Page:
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To paraphrase that old adage about not crying because it's over but smiling because it happened, don't cry because Viva Video is going out of business. Smile because it outlasted nearly all of the world's other video stores by nearly a decade.
Yes, the video emporium known as "The Last Picture Store" officially closed its doors on August 29, 2021, after nine years on Lancaster Avenue in Ardmore. Viva Video had announced July 7 that they were shutting down, kicking off weeks of clearance sales, as well as a series of final outdoor screenings.
After Viva Video survived both the near-total collapse of the video-store industry and the pandemic, the reason for the closure was that they lost their lease.
"Ardmore's changed a lot," store owner Miguel Gomez said in an interview. "And it basically priced us out." He also determined that it wasn’t practical to move to a new location.
Gomez, who works as a nurse in his “other life,” acknowledged that the store hadn't been profitable for quite some time, but that "I was more than happy to be a volunteer for years here doing whatever, because I want to live in a world with a video store.”
Beating the algorithm
Viva Video had long held screenings of movies projected onto a wall behind the store, and the night of closing they showed UHF, the zany 1989 cult comedy starring "Weird Al" Yankovic. Before the movie, the store hosted a karaoke session of different Weird Al songs.
Like that of the Viva crew itself, UHF is the story of a close-knit group of creative underdogs trying to beat the odds. Gomez said before the showing that UHF was the sort of movie that flopped at the box office but went on to become a cult sensation essentially because of the video stores of the 1990s. And while it wasn’t quite “Stanley Spadowski’s Clubhouse” or “Raul’s Animal Kingdom,” the Viva crew had their own TV moment back in 2019, when a pilot about the store aired on the Syfy cable network.
Gomez had managed the Bryn Mawr location of the beloved local chain TLA Video, and after TLA closed in 2012, Gomez obtained the bulk of the inventory and opened his own store. Joining him was Bryan Way, a longtime Viva Video clerk and assistant manager. Way first met Gomez as a TLA customer, when he asked the manager which David Cronenberg film to rent next. The two would work together for the next 17 years.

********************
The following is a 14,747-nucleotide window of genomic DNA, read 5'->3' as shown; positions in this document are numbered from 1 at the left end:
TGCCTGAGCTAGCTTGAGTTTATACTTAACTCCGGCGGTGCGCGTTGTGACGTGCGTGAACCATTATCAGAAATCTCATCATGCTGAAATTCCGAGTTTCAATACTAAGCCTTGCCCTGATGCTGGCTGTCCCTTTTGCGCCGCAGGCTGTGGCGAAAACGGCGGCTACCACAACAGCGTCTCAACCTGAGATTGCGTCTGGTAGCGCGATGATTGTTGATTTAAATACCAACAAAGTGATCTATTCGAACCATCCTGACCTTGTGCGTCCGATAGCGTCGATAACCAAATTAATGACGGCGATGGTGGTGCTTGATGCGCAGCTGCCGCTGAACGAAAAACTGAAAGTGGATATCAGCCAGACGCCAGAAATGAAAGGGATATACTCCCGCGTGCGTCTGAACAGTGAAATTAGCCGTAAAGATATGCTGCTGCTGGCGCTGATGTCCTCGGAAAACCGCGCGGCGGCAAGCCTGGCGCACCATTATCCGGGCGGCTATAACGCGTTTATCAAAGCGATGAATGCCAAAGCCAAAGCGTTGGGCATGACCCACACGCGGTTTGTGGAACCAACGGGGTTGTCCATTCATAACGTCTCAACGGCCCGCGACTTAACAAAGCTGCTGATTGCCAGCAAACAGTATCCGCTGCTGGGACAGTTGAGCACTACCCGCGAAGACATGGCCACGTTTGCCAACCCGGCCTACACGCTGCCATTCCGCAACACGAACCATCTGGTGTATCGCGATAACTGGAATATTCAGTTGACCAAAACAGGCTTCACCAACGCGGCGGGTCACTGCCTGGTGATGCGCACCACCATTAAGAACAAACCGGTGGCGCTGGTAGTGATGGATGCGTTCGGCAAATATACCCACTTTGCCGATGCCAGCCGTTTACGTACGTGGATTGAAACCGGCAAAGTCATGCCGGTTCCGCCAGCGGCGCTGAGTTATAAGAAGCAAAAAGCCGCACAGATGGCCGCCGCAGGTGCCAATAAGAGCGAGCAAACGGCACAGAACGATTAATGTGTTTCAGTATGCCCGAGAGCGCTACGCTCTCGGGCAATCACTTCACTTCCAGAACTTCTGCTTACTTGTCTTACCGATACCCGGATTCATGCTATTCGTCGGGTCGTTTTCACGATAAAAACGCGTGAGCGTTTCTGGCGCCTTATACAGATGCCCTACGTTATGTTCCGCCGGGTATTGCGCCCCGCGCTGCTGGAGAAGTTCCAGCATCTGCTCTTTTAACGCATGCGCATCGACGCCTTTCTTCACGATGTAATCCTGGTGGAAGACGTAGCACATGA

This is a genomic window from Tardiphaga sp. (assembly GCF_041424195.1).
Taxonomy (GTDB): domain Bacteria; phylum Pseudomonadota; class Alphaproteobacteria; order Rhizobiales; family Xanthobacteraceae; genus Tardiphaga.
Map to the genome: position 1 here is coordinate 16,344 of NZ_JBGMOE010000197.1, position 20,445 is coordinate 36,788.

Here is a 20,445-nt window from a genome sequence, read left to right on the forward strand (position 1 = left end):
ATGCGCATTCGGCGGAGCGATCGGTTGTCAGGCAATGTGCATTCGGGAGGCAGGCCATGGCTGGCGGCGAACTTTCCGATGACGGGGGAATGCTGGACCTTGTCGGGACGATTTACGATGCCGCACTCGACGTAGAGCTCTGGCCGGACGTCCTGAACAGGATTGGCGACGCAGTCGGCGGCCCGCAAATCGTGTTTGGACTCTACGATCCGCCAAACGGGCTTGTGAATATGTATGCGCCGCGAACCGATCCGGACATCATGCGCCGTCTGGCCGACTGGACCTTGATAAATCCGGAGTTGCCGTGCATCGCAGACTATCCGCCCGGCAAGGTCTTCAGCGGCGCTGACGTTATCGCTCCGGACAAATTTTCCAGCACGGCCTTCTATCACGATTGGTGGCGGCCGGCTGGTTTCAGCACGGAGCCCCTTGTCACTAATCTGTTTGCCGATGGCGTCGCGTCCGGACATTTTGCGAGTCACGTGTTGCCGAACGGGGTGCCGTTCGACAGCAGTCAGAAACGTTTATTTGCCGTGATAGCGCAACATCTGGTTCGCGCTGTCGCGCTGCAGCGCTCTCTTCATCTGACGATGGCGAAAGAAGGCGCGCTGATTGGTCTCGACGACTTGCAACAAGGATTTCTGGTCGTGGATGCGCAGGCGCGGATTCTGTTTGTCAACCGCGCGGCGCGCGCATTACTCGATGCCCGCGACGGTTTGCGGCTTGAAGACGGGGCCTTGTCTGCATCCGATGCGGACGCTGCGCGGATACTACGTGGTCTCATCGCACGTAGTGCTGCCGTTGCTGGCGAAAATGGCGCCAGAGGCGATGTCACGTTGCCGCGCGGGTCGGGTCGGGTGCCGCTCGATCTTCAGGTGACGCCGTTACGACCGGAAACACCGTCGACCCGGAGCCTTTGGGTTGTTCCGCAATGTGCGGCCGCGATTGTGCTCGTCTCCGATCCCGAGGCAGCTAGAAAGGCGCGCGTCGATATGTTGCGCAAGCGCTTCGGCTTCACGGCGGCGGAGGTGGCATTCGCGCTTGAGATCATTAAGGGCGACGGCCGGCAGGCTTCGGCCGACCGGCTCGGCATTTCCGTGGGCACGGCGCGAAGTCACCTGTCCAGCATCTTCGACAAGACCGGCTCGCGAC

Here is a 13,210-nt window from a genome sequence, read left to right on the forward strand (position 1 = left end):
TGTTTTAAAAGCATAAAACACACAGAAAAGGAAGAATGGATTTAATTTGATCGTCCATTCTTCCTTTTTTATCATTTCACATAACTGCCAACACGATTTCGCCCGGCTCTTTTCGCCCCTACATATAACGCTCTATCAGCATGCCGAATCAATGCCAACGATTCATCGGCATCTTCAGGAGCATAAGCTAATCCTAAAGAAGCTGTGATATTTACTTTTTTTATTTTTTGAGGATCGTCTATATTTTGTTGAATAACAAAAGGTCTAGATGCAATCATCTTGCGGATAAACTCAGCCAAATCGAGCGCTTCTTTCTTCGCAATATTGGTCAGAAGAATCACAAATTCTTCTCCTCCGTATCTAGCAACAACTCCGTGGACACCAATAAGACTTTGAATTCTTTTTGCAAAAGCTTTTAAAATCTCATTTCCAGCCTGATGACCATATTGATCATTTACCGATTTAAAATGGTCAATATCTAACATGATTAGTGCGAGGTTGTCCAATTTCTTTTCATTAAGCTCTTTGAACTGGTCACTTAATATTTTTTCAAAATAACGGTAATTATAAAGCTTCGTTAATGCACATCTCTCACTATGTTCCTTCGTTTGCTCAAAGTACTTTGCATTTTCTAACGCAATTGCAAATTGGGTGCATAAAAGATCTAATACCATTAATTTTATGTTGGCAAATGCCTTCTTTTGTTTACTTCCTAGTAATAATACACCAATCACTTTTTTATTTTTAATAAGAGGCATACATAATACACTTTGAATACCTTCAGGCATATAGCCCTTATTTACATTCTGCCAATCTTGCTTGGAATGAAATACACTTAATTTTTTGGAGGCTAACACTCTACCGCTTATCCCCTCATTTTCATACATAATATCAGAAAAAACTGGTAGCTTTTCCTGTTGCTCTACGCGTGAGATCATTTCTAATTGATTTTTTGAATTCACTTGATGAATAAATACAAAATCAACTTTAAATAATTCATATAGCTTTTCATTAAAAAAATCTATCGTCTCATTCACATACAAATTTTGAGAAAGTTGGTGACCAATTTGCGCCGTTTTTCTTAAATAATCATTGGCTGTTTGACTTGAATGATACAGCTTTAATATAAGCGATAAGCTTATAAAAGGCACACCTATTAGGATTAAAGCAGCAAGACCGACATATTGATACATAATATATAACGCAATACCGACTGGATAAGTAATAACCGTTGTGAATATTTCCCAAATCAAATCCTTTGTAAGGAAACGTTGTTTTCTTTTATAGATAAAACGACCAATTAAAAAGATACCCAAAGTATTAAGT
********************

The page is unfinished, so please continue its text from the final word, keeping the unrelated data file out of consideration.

"Being able to be an expert in this field, and furnishing people with perfect recommendations just from looking at movie boxes for years and years and years is a valuable skill that streaming giants and algorithms will never be able to master," Way said.
“The canon of weird stuff”
During the final clearance sale, one customer told the Viva clerks that he was buying a certain movie on DVD because he didn't trust that it would always remain available to stream on Disney+. With the closure, and industry changes brought by the pandemic, the Viva crew has some fear about the future of physical media.
"The canon of weird stuff," Gomez said, will likely remain available on discs, although he expects rediscovery of movies like UHF will become more difficult in a world dominated by streaming.
About 40 people attended the UHF screening, including current and former employees of the store, and many others who were longtime customers. The importance of that community—which for some people dates back to the TLA days—was something repeatedly referenced throughout the night.
Video for all
Viva Video was one of those places where every time I was there, I felt bad that I wasn't there more often. I once brought my kids inside, almost certainly their first and only time setting foot in a video store.
But the appeal of the store isn’t completely lost on the young. Roxy Snavely interned at Viva Video near the end, and is likely one of the only teenagers in 2021 with a vast appreciation for video stores.
"I'm sorry Scarecrow [in Seattle], I'm sorry Last Blockbuster in Oregon, I'm sure you're lovely, I'm sure you're great—you've got nothing on Viva Video," Snavely said. "I wouldn't know they existed without Viva Video, but this place is entirely different from anything else in the country. You'll never find a group of people who are more strangely interconnected. It makes no sense, it shouldn't make sense…but it just does, and that's what's wonderful about it."
While the store is closing, there will be one final screening in the backyard. On September 5, the store will host a showing of Man With a Movie Camera, the 1929 Soviet silent film. Composer Terry Riley's 1964 "In C" will serve as musical accompaniment, to be provided by a group of the store's regulars.
Always more to discover
Meanwhile, Gomez, Way, and Dan Santelli, a clerk at the store for the last several years, aren't quite done with movies yet. They're teaming up with the Media Arts Council on a screening and discussion series, which they hope to get going this fall. In addition, some documentarians making a film called Rent This, about the nation's surviving video stores, were on hand and filming Sunday night.
"Hold your heads high, Vivans! We did a great thing, we did it together, and though it may be painful to let go, nothing can diminish the warmth and dignity of what we accomplished," the July closure notice said. "Stay curious and be sure to look beyond an algorithm's recommendation or an aggregated score. Cinema is vast and there is always more to discover."
Miguel Gomez echoed that sentiment on Viva's last night.
"I hope people remember us, and people stay curious about movies," he said. "I hope that we provided the toolkit to go out and explore on your own…I think what we provided was a form of learning how to look at cinema…I'm sorry we won't be there for more generations for that, but I think we'll live on in the folks that came here."
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